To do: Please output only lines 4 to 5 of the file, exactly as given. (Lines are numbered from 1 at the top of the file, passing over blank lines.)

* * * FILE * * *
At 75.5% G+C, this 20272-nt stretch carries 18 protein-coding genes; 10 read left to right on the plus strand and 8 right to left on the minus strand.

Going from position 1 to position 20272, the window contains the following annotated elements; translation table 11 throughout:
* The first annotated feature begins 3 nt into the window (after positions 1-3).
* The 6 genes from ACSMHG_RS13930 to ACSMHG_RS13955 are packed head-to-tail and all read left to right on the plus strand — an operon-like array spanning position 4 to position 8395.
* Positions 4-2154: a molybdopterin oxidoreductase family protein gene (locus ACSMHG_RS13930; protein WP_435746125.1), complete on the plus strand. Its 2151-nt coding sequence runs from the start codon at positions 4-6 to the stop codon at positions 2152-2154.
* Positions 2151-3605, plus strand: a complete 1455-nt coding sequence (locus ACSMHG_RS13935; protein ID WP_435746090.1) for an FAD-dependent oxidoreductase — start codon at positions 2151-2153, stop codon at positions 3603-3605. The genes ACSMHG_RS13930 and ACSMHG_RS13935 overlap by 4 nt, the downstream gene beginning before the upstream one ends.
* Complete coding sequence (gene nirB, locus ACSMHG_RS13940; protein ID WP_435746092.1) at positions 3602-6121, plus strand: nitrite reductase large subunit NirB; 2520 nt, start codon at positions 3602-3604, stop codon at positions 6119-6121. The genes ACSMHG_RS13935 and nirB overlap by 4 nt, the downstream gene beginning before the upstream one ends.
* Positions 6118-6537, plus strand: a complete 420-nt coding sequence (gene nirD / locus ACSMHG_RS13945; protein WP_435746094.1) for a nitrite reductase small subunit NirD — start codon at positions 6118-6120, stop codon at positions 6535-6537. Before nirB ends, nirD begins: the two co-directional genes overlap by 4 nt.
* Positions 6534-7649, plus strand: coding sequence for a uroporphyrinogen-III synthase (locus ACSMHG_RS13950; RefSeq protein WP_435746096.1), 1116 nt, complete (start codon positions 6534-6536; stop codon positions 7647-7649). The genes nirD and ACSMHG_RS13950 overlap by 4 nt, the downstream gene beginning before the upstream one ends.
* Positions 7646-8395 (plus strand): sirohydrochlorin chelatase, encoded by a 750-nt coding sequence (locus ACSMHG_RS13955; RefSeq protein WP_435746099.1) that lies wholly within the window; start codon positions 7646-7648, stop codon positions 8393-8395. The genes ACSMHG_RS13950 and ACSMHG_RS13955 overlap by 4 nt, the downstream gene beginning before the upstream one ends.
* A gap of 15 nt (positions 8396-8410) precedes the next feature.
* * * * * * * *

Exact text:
* The 6 genes from ACSMHG_RS13930 to ACSMHG_RS13955 are packed head-to-tail and all read left to right on the plus strand — an operon-like array spanning position 4 to position 8395.
* Positions 4-2154: a molybdopterin oxidoreductase family protein gene (locus ACSMHG_RS13930; protein WP_435746125.1), complete on the plus strand. Its 2151-nt coding sequence runs from the start codon at positions 4-6 to the stop codon at positions 2152-2154.